Supporters of HIT cite improvements it can make in patient record-keeping and the prevention of duplicate records.

Source: Healthcare IT News

Tuesday, December 16, 2008

AOIA Announces First Subscriber to XML-Based Physician Profile Service

The American Osteopathic Information Association (AOIA) has announced that Collaborative Fusion, Inc. (CFI) is the first subscriber to its XML-Based Physician Profile. CFI customers can use the service to conduct automated primary source verification of physician specialty information within the AOIA database.

AOIA developed the system to aid with emergency response efforts as part of the Emergency System for Advanced Registration of Volunteer Health Professionals (ESAR-VHP).

CFI customers will be able to access the service as part of the CORES Platform. CORES reports provide information such as certification histories that can be used for primary source verification.

American Osteopathic Information Association
Contact: Annette Gippe

CMS Renews TJC's Deeming Authority for Ambulatory Surgical Centers

The Centers for Medicare & Medicaid Services (CMS) has renewed The Joint Commission's (TJC) deeming authority for ambulatory surgical centers for the maximum term of six years.

TJC is one of four accrediting bodies granted deeming authority by CMS. Organizations wishing to enter the Medicare program must first be surveyed by one of these four accrediting bodies. Once certified, they can opt to have future surveys conducted by one of the accrediting bodies or by CMS state surveyors.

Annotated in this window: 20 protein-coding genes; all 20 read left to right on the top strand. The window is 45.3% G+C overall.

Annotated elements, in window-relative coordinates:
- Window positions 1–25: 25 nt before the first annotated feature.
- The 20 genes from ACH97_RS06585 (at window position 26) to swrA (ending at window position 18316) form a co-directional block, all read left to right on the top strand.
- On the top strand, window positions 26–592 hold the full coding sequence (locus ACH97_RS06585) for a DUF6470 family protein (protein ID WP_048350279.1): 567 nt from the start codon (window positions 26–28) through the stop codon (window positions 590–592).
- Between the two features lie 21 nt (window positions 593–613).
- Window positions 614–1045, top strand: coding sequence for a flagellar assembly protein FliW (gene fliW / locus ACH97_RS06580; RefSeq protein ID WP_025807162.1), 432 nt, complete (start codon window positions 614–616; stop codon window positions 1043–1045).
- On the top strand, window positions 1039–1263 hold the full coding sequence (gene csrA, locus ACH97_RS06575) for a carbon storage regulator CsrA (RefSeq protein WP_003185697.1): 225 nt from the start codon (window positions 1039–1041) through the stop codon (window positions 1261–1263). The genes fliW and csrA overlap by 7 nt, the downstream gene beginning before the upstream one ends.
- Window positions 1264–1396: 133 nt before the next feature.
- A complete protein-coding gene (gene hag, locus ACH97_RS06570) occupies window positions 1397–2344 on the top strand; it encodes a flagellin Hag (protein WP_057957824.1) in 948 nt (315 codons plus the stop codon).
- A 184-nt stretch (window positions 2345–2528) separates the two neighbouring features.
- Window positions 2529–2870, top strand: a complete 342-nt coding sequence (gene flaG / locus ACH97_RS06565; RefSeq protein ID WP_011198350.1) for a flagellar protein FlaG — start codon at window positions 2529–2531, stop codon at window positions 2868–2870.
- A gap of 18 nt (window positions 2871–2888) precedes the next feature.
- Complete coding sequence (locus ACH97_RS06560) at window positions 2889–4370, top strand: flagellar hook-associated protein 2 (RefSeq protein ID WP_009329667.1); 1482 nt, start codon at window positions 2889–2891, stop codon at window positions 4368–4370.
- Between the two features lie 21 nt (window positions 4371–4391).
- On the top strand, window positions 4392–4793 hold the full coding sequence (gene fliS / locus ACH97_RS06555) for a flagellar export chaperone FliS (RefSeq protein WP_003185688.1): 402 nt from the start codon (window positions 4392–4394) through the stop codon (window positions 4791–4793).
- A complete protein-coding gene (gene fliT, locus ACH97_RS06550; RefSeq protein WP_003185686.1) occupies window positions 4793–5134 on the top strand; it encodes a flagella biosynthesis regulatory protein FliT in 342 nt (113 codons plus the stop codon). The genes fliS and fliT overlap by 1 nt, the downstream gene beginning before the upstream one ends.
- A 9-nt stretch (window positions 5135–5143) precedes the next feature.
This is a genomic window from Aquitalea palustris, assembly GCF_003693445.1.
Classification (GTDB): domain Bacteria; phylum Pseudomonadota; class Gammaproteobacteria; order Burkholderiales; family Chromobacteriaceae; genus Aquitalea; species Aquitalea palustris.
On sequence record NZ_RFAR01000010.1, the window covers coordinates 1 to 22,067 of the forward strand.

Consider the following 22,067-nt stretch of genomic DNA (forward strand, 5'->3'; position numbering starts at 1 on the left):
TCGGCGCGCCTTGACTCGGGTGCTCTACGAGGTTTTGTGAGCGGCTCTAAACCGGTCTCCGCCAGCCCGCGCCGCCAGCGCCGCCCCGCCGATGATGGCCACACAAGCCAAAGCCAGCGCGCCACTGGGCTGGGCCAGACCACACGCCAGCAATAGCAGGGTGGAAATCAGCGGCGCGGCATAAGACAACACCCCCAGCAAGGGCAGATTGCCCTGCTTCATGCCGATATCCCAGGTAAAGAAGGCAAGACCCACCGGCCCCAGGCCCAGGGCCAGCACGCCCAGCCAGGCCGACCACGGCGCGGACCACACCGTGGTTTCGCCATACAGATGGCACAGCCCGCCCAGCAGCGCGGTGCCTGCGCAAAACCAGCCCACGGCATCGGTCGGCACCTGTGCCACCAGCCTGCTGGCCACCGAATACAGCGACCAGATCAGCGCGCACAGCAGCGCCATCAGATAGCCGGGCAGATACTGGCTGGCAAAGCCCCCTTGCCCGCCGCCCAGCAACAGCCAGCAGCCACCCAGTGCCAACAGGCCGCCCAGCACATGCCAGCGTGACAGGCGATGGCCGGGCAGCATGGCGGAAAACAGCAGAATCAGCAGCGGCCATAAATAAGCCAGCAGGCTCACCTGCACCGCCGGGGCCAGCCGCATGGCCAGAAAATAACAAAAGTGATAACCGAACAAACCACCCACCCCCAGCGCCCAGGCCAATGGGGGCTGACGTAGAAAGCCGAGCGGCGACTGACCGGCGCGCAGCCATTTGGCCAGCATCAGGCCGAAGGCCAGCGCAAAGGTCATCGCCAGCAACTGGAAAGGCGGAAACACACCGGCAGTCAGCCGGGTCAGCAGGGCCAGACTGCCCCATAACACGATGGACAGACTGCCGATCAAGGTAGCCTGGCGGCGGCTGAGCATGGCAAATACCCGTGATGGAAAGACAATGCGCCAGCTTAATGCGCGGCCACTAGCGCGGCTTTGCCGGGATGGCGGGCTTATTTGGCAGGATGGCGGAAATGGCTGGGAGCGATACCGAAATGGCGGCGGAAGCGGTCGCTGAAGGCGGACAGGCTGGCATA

Source: The Joint Commission

Monday, December 15, 2008

Section 1921 Implementation Delayed

The Practitioner Data Bank branch of the Health Resources and Services Administration (HRSA) has announced that implementation of Section 1921 of the Social Security Act has been delayed. The final rule was returned to the Secretary of Health and Human Services without any action from the Office and Management and Budget (OMB).

Section 1921 would require the NPDB to be queried for all licensed healthcare professionals including chiropractors, podiatrists, pharmacists, physician assistants, ophthalmologists, professional and paraprofessional nurses, physical therapists, respiratory therapists, and social workers.

It is expected that Section 1921 and other pending final rules from HRSA will be held for review by the incoming Secretary of Health and Human Services.

For more information on Section 1921, click here:

Thursday, December 11, 2008

The Joint Commission Issues Sentinel Event Alert on Healthcare Technology


Media Contact:
Ken Powers
Media Relations Manager

Joint Commission Alert: Prevent Technology-Related Health Care Errors

(OAKBROOK TERRACE, Ill. – December 11, 2008) Technology is often touted as the “cure” for health care, but a new Joint Commission Sentinel Event Alert issued today warns that implementation of technology and related devices is not a guarantee for success, and may actually jeopardize the quality and safety of patient care.